Noida: The recent verdict of the Supreme Court and the Allahabad High Court on Greater Noida land acquisition has posed new troubles for Greater Noida Industrial Development Authority (GNIDA). 

GNIDA, which is presently in debt of Rs 4,000 crore and is paying Rs 35 crore per month as interest to banks, is concerned about Rs 3,400 crore which they might have to return to investors and builders after court’s decision on Sahberi and Patwari villages.

Generally, GNIDA arranges the money for development of the city by selling the government land. Three years back, country witnessed recession in the real estate sector which directly affected the functioning of GNIDA. During this period investors were not willing to invest their money in urban residential projects. Somehow, GNIDA took loan from banks and acquired lands from farmers by giving compensation for their land.

In 2008, GNIDA came up with the Group Housing projects, which attracted the investors. There was slight improvement in GNIDA's financial condition with the allocation of land to the investors. The development authority generated revenue of Rs 3,000 crores by charging 10 percent registration fee on allotment of 2500 hectares of land.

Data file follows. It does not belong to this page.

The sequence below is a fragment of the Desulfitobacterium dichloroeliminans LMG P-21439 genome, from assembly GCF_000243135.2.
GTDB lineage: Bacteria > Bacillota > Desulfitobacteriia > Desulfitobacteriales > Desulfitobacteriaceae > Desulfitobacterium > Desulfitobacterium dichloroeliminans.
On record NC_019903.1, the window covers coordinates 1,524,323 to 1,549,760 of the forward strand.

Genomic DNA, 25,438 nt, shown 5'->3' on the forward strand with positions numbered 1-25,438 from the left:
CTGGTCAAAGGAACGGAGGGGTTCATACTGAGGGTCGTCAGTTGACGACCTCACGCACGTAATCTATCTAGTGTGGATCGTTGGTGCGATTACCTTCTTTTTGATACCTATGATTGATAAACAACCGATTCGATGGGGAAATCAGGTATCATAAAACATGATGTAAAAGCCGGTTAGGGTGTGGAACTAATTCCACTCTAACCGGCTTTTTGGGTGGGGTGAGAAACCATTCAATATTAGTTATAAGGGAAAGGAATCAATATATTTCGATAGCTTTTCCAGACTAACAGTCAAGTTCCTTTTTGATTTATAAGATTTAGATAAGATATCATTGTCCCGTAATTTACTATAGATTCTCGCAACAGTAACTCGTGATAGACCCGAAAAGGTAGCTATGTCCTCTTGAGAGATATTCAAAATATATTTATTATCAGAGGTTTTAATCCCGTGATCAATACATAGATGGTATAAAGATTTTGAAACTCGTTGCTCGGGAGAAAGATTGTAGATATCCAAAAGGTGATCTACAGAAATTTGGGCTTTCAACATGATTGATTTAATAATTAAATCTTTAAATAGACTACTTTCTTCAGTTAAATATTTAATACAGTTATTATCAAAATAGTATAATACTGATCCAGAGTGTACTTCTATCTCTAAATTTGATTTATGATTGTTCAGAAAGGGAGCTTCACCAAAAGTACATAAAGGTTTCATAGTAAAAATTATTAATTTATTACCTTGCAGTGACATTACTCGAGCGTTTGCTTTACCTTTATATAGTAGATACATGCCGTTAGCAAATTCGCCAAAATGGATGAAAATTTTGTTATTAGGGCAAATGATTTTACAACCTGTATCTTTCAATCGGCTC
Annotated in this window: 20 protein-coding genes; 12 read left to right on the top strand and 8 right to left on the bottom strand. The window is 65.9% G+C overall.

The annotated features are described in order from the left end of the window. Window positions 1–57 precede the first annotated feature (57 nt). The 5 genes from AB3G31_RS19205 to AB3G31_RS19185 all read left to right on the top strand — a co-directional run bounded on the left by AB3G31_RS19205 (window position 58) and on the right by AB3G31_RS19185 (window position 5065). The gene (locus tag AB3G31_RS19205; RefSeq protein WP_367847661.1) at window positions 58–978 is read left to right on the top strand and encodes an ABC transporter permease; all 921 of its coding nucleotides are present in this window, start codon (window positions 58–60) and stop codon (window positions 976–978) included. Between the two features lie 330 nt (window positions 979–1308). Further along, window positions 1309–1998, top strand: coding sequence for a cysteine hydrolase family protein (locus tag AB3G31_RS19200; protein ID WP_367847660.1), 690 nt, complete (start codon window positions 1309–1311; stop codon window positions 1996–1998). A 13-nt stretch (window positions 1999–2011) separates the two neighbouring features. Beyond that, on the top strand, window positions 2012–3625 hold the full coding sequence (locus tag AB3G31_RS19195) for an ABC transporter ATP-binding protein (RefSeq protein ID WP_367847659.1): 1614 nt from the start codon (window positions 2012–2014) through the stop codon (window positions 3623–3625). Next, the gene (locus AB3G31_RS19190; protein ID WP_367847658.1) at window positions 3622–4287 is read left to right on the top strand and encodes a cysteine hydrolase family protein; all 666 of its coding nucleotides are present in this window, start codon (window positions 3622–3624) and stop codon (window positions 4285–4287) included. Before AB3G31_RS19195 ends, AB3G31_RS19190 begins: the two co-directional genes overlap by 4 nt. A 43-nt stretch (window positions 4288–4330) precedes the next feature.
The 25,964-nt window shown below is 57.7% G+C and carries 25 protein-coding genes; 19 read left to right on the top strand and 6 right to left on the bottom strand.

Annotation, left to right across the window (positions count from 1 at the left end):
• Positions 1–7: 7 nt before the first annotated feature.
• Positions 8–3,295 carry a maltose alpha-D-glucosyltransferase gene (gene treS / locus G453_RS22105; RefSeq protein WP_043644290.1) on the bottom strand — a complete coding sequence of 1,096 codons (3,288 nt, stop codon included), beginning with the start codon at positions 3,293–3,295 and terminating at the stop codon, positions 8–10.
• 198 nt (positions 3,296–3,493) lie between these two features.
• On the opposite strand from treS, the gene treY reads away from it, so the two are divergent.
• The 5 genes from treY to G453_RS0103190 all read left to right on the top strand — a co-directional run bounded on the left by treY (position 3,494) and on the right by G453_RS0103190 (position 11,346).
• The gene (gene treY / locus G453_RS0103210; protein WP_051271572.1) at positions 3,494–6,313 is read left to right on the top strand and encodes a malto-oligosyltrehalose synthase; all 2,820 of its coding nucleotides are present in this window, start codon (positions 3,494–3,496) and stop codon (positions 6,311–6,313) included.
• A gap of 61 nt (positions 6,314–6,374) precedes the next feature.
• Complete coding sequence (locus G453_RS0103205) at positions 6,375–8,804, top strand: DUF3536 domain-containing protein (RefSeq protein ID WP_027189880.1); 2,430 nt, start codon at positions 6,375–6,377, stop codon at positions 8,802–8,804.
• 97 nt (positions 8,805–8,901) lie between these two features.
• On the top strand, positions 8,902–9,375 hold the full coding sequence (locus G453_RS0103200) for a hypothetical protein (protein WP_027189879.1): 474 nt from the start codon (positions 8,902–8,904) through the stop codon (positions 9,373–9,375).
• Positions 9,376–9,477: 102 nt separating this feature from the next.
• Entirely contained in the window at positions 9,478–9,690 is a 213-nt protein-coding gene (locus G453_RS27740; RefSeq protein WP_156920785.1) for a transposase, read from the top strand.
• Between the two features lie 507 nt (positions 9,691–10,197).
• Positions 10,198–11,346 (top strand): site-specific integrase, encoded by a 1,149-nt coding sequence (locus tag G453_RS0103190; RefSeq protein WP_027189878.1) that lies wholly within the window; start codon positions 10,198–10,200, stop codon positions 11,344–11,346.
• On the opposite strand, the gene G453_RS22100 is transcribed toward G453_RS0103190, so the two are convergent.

Within five years, GNIDA was expected to earn Rs 31,000 crores. But with the Apex Court upholding the Allahabad High Court order which had annulled the acquisition of land in Sahberi village and Allahabad High Court decision to set aside land acquisition in Patwari village has made GNIDA lose all hopes of collecting such an astronomical figure.

Since there are chances of the authority being asked to return Rs 400 crores to three thousand allottees and Rs 3,000 crore to builders, the GNIDA is left with no other option but to take loan from banks. However, banks provide loans only on the basis of land acquired by the Development Authority.

Consecutive court orders to set aside land acquisitions have given serious jolt to GNIDA. It has disturbed the process of revenue generation used in development projects. In such a condition, it has become difficult for GNIDA to arrange money for other projects.